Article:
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Launch of the EA draft FCERM strategy and Defra call for evidence

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Image of a car driving through a flood.

There has been widespread national, regional and trade coverage of the Environment Agency’s revised Flood and Coastal Erosion Risk Management Strategy (FCERM) strategy published today, as well as of the simultaneously announced intention to launch a government call for evidence on the same topic. Coverage includes the front page splash on The Guardian and further pieces in the Daily Mirror, Daily Telegraph, BBC News Online, The Times, ITV News and the i.

The document sets out a blend of long and short term ambitions for the future of Flood and Coastal Erosion Risk Management in England up to 2100. It applies to all sources of flooding and coastal change, such as flooding from rivers and surface water.

EA Chair Emma Howard Boyd launched the strategy - which will be open to consultation – this morning, giving a speech to stakeholders at Brunel University which was followed by a panel discussion and Q&A. Clips of her interviews with BBC News and Sky News have been carried on broadcast. The EA’s Director of Flood Strategy & Investment, Julie Foley, has also given interviews to BBC Radio 5Live and regional media.

Environment Agency chair Emma Howard Boyd said:

The coastline has never stayed in the same place and there have always been floods, but climate change is increasing and accelerating these threats.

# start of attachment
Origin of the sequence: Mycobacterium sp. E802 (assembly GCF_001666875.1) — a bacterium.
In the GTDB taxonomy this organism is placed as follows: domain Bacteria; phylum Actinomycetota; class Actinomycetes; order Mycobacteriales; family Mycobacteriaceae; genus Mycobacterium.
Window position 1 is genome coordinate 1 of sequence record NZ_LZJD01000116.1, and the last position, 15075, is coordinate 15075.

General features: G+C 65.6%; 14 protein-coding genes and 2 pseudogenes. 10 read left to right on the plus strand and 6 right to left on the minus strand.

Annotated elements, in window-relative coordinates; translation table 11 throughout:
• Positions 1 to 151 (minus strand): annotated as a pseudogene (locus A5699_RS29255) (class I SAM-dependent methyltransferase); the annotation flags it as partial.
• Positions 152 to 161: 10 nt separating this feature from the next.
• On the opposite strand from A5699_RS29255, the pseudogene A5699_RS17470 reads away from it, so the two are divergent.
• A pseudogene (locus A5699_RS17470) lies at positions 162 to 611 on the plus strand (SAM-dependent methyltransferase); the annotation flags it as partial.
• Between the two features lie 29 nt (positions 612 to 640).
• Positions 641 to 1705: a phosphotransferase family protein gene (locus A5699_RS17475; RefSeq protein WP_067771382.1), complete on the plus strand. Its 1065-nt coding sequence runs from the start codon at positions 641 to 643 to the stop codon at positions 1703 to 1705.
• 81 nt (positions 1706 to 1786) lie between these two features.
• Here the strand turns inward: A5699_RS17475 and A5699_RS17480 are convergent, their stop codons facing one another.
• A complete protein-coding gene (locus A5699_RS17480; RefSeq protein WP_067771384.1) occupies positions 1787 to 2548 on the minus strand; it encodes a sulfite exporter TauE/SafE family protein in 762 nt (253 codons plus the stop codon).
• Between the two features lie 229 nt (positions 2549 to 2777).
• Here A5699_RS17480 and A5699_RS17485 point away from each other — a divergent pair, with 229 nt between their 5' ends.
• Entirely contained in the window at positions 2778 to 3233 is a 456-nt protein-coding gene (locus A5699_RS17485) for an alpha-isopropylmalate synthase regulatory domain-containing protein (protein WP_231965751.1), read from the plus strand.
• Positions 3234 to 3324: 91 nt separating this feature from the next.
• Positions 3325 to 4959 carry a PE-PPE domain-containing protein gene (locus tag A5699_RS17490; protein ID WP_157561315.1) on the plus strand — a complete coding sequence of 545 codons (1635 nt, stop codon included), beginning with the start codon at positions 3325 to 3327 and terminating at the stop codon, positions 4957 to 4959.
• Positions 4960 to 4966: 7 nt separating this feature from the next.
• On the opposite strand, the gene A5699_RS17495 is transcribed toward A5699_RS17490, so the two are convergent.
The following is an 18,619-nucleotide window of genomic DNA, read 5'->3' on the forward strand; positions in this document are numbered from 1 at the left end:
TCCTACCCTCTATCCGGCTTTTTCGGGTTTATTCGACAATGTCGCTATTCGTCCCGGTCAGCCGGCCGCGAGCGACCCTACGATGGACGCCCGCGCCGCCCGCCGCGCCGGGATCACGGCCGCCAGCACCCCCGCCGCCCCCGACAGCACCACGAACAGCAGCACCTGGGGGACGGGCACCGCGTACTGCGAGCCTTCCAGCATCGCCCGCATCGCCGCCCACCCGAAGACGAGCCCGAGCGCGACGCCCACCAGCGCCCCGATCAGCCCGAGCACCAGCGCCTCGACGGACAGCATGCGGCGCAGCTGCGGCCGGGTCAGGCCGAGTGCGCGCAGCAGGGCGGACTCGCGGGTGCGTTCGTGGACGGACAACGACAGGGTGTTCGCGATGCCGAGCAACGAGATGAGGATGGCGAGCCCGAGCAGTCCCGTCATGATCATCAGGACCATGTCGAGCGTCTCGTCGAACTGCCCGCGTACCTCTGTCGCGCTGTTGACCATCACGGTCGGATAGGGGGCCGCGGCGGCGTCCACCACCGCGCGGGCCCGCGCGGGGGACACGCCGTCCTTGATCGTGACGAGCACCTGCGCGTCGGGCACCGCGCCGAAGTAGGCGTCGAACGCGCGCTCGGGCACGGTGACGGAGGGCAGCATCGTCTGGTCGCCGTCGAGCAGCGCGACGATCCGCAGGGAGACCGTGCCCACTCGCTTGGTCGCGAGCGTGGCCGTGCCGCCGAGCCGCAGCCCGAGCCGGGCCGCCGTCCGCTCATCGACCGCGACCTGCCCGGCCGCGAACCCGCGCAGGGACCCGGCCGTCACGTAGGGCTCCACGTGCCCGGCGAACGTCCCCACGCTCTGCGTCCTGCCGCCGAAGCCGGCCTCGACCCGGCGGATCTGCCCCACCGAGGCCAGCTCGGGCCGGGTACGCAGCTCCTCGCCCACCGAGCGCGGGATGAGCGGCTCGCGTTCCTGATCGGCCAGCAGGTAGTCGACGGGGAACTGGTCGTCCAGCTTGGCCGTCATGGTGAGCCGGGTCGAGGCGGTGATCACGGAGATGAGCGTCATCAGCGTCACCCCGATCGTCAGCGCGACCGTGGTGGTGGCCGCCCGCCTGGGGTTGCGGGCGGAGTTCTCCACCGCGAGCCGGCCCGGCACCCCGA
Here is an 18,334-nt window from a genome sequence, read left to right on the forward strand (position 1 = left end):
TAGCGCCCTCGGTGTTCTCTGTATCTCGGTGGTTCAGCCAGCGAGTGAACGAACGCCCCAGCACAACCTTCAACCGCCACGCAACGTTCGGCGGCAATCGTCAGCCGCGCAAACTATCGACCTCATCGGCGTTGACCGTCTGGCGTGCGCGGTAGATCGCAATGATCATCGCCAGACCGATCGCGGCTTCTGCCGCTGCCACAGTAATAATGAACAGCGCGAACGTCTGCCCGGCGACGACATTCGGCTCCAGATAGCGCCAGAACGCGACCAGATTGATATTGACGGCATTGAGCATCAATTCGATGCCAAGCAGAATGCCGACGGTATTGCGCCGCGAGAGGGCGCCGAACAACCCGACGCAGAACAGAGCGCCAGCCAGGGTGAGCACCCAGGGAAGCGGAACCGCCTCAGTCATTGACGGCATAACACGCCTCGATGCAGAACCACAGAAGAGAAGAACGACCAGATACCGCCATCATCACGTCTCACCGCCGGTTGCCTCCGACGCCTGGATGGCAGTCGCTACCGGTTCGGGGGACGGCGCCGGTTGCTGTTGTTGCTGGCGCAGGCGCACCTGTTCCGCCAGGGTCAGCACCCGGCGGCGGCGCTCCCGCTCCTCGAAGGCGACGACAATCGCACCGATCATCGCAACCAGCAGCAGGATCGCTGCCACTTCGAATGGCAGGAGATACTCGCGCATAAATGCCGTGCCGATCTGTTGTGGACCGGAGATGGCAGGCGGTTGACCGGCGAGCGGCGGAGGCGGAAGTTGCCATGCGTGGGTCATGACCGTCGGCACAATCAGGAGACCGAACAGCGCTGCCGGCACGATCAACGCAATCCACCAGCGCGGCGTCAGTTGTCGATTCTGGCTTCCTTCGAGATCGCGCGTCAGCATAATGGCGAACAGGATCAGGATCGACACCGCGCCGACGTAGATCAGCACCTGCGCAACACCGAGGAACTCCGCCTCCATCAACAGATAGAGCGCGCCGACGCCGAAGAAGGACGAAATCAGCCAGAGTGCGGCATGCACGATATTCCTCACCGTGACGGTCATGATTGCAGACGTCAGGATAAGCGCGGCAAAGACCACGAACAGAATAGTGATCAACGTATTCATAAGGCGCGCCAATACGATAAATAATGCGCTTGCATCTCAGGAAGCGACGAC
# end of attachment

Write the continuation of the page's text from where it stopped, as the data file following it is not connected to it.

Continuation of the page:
We can’t win a war against water by building away climate change with infinitely high flood defences. We need to develop consistent standards for flood and coastal resilience in England that help communities better understand their risk and give them more control about how to adapt and respond.

Alongside the strategy launch, Environment Minister Thérèse Coffey announced the government’s intention to carry out a call for evidence to inform future action towards flood and coastal erosion risks. It will seek inputs on some of the key flood and coast policy issues that government is currently considering, informing government decisions on flood and coastal erosion later in the year.

Environment Minister Thérèse Coffey said:

Flooding and coastal erosion can have terrible consequences for people, businesses and the environment. That’s why we are already providing £2.6 billion over six years, delivering more than 1,500 projects to better protect 300,000 homes.

But the threat of climate change will mean an increasing risk and preparing the country is a priority for the Government, and the nation as a whole. I am pleased to announce that we will be launching a call for evidence to inform future action towards flood and coastal erosion risks, building on the important draft strategy the Environment Agency has launched today.

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